May 28, 2009
Jerry Falwell, Sr., often described Liberty University as the “Harvard of the right,” a label that indicated what left-leaning students could expect to find at the conservative Virginia school.
But as the university has grown over the past five years – estimates put campus enrollment at 11,500, with another 38,000 online – so have the number of more liberal-minded students. This “new breed” still holds conservative values, but not to the degree that perhaps the school has come to expect. And surprises can lead to stress on both sides of the aisle.
“Liberty has been aggressively expanding. You can’t make a case otherwise,” said David Ernest, an LU graduate now attending law school at Florida State. “So you’re getting a more diverse crowd with much more divergent viewpoints. It’s a different place than it was six or seven years ago.”
So it was last week that those on the right and left found themselves at the center of a controversy taking place under a shared roof. Liberty, founded by Falwell in 1971, decided to no longer recognize the College Democrats as a university-sponsored student group. The stated reason was because the group supported political candidates, including Barack Obama, who support abortion rights and gay marriage.
“We are unable to lend support to a club whose parent organization stands against the moral principles held by Liberty University,” LU Student Affairs VP Mark Hine informed the group, according to the The Christian Post.
The result is that the College Democrats will return to its former“unrecognized” club status, although there continue to be talks between the group and the school to find a compromise solution.
The outcry from less conservative quarters has caused LU to address what it described as media inaccuracies about what exactly happened.
Jerry Falwell, Jr., Liberty’s chancellor and president, addressed the issue on Monday. He says the school has not kicked the College Democrats off campus, nor banned the club from meeting. And never has LU said that a student cannot be both a Christian and a Democrat.
According to Falwell, whose father oversaw the school until his death in 2007, Democratic clubs long have existed at Liberty, but as unofficial student clubs not endorsed by the school.
“There is absolutely no animosity at all toward any of these kids,” Falwell told the Lynchburg News Advance, adding that the club still has a right to operate and meet in certain rooms on campus, but cannot use the school’s name in activities. “These are good, Christian kids who sit with me at ballgames. I just hope they find a pro-life organization to affiliate with so they can be endorsed at Liberty again.”
In October, Liberty granted the College Democrats’ request to move up to “recognized” club status – a benefit that allowed them to use Liberty’s name and logo, hold public events on the Virginia campus and receive a small subsidy reserved for officially-recognized clubs. But the university also told the group that it must insert two clauses into its constitution – one affirming it as a pro-life organization and the other affirming its support of the traditional view of marriage.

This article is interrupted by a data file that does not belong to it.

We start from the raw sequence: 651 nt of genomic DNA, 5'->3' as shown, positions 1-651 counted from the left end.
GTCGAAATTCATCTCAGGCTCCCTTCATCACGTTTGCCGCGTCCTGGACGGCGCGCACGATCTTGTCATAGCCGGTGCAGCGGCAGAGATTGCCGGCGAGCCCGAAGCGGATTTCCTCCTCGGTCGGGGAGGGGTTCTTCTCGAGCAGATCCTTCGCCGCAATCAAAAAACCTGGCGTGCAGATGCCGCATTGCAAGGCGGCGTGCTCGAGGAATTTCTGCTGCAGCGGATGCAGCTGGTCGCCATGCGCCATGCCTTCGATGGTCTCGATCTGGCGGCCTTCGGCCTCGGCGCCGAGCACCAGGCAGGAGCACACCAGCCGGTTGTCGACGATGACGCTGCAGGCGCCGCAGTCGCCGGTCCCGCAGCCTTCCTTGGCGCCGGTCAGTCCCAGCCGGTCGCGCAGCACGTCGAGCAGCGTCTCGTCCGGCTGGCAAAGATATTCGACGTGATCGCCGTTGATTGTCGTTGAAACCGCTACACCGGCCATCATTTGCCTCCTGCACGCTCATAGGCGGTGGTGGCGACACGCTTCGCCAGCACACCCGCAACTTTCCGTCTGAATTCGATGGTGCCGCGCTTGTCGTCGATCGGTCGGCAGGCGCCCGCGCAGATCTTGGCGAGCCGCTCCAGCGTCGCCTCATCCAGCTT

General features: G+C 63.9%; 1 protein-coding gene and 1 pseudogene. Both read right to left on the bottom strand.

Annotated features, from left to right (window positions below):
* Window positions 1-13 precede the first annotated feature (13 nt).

“Being understanding of Liberty's viewpoints and standards, we complied,” College Democrats secretary Jan Michael Dervish told The Christian Post.
But over the past eight months the university grew increasingly uncomfortable with the political group’s choices of who it would support.
“Liberty University is pro-life and believes that marriage between one man and one woman provides the best environment for children. Liberty University will not lend its name or financial support to any student group that advances causes contrary to its mission,” Falwell said, adding that the rules apply to all political organizations, including Republicans.
“If a Republican club supporting abortion sought endorsement from the University, it would be denied,” stated the Office of the Chancellor in an e-mail that went out to LU students.
“The sanctity of life is one of Liberty University’s non-negotiable core values and it simply cannot lend its name or financial support to any group that actively works against Liberty’s core values,” the office stated.
Ernest graduated from LU in 2006 and spent two more years as a university employee. He also was heavily involved in the College Republicans, serving on its executive board and becoming chairman his senior year. But despite his allegiance to the school and “the good people there,” he thinks Liberty struck out on this one.
“Truth does not fear a challenge,” he said, repeating a line he often heard from an LU professor. “If I were still there, as a university member I would welcome an open debate and challenge on these (abortion and marriage) issues.”
Ernest firmly feels that Liberty needs to reassess not so much its values but the way it goes about communicating them – by squelching dissent and robust discussion of sensitive issues.
“One of the drawbacks of Liberty … is that it’s substantially conservative, and you don’t get much check on that,” Ernst said. “It can be monotonous and stifling at times, and I say that as a conservative.”
Ernest pointed out that the vast majority of LU Democrats are pro-life, but they may have different views on other social issues. Yet those views are neither considered nor valued by the university, he says.
“If the College Democrats believe in one of (their party’s) social programs they should be able to meet and present those arguments," he said. "I fully support making an official club of the College Democrats.”